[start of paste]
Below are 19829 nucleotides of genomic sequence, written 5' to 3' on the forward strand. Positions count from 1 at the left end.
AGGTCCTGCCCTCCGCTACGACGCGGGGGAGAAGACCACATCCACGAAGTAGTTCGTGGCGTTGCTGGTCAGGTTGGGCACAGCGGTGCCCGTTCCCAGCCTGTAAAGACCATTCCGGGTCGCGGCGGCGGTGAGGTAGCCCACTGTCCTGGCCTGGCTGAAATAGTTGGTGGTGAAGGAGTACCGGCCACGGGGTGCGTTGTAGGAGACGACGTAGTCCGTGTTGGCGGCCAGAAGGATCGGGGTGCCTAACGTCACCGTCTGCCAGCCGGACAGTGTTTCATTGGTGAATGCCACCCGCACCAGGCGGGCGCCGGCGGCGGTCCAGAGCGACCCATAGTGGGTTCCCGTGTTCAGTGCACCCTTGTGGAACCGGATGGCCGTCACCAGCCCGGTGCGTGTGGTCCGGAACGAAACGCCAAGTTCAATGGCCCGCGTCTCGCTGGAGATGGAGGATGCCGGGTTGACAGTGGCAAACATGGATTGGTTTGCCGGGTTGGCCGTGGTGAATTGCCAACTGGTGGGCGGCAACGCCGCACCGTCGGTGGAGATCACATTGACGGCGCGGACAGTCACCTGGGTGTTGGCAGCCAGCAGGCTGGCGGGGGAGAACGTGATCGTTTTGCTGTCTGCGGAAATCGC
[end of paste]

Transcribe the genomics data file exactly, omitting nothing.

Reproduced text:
Below are 19829 nucleotides of genomic sequence, written 5' to 3' on the forward strand. Positions count from 1 at the left end.
AGGTCCTGCCCTCCGCTACGACGCGGGGGAGAAGACCACATCCACGAAGTAGTTCGTGGCGTTGCTGGTCAGGTTGGGCACAGCGGTGCCCGTTCCCAGCCTGTAAAGACCATTCCGGGTCGCGGCGGCGGTGAGGTAGCCCACTGTCCTGGCCTGGCTGAAATAGTTGGTGGTGAAGGAGTACCGGCCACGGGGTGCGTTGTAGGAGACGACGTAGTCCGTGTTGGCGGCCAGAAGGATCGGGGTGCCTAACGTCACCGTCTGCCAGCCGGACAGTGTTTCATTGGTGAATGCCACCCGCACCAGGCGGGCGCCGGCGGCGGTCCAGAGCGACCCATAGTGGGTTCCCGTGTTCAGTGCACCCTTGTGGAACCGGATGGCCGTCACCAGCCCGGTGCGTGTGGTCCGGAACGAAACGCCAAGTTCAATGGCCCGCGTCTCGCTGGAGATGGAGGATGCCGGGTTGACAGTGGCAAACATGGATTGGTTTGCCGGGTTGGCCGTGGTGAATTGCCAACTGGTGGGCGGCAACGCCGCACCGTCGGTGGAGATCACATTGACGGCGCGGACAGTCACCTGGGTGTTGGCAGCCAGCAGGCTGGCGGGGGAGAACGTGATCGTTTTGCTGTCTGCGGAAATCGC